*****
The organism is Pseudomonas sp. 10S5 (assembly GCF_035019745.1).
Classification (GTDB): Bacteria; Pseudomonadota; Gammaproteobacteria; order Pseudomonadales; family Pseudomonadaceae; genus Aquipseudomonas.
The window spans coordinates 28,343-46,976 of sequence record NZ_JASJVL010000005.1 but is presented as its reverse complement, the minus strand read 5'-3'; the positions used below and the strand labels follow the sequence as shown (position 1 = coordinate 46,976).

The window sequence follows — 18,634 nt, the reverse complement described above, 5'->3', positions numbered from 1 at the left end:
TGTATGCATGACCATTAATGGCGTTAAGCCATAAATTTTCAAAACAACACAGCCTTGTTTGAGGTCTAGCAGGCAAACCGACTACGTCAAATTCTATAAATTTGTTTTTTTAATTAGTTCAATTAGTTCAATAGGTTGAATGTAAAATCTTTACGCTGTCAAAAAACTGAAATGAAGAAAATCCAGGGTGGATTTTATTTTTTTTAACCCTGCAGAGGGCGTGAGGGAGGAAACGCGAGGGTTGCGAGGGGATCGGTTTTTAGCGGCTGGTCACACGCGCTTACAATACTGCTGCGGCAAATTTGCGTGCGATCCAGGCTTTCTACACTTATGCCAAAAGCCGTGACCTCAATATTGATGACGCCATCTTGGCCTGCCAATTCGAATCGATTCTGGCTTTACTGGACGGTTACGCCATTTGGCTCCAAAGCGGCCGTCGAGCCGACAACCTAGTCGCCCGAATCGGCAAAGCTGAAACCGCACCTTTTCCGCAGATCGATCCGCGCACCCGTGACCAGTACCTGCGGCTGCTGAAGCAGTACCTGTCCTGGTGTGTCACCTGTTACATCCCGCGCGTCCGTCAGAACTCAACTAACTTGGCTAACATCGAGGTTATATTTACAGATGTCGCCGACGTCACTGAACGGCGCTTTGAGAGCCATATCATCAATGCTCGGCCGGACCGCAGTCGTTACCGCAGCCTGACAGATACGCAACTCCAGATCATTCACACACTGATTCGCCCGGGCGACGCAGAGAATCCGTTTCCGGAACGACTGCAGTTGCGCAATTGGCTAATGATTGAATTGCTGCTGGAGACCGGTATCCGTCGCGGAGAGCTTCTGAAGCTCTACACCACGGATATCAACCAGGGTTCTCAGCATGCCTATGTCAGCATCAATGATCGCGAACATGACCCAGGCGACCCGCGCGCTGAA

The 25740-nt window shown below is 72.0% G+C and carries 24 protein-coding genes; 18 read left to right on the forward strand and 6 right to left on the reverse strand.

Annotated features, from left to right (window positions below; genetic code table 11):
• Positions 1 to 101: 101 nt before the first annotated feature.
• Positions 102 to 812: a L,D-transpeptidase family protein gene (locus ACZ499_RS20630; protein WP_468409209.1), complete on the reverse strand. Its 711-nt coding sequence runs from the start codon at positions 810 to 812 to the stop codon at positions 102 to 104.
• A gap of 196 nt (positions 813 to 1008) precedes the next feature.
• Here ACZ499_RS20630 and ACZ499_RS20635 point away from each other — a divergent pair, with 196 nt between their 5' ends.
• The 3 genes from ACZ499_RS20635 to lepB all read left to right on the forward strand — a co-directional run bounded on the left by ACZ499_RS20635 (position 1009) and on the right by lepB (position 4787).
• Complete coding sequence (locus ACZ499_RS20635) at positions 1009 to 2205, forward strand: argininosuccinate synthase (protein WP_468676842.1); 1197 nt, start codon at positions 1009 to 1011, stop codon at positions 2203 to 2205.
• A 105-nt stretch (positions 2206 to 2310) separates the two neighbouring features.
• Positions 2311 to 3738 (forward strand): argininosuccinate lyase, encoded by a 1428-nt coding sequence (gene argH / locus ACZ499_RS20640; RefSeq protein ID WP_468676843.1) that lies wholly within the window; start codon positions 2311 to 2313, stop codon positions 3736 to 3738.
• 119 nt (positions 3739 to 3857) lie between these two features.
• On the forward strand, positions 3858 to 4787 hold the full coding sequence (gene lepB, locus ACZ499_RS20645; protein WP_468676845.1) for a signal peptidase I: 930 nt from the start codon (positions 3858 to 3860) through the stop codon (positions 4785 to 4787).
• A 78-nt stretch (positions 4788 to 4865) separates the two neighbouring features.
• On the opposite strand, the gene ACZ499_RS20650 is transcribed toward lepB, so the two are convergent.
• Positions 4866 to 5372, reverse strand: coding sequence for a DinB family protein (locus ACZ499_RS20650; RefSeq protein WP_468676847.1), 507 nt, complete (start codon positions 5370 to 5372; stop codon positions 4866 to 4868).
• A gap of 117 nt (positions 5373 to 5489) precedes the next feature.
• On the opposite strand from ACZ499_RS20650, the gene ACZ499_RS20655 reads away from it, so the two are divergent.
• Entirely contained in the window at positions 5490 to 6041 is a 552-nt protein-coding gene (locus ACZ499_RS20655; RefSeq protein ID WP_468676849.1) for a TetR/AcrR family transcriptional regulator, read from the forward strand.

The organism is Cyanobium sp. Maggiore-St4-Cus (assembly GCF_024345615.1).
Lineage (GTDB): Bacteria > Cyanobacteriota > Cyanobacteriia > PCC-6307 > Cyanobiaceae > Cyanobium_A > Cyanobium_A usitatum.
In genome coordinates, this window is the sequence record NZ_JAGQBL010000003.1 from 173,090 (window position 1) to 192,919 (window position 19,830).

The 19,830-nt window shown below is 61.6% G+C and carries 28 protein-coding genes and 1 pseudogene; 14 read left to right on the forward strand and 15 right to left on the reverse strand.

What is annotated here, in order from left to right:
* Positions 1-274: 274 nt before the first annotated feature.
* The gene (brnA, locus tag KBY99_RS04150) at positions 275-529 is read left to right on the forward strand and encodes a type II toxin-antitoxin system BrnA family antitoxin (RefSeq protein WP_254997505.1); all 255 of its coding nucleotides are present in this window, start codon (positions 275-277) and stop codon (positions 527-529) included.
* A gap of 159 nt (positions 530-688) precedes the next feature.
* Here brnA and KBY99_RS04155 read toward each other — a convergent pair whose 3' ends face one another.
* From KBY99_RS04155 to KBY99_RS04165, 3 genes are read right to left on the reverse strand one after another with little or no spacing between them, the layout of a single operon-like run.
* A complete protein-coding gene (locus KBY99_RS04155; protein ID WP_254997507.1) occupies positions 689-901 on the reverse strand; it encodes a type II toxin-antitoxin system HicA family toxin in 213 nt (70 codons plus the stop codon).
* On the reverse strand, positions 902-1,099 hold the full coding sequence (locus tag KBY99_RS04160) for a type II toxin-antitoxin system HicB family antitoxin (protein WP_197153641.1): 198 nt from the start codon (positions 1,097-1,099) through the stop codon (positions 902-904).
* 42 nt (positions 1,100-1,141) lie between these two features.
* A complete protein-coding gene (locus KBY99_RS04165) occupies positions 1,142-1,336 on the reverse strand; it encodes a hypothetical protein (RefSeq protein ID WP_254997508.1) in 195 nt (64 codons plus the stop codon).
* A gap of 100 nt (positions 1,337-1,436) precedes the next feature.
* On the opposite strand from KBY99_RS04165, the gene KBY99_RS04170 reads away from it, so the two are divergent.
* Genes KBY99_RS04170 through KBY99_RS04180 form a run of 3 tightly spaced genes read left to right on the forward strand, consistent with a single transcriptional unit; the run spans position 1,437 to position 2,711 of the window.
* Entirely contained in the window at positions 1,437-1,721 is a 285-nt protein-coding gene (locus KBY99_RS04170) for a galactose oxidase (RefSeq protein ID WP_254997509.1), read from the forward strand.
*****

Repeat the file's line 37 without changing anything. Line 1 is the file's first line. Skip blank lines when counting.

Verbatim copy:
* A complete protein-coding gene (locus KBY99_RS04165) occupies positions 1,142-1,336 on the reverse strand; it encodes a hypothetical protein (RefSeq protein ID WP_254997508.1) in 195 nt (64 codons plus the stop codon).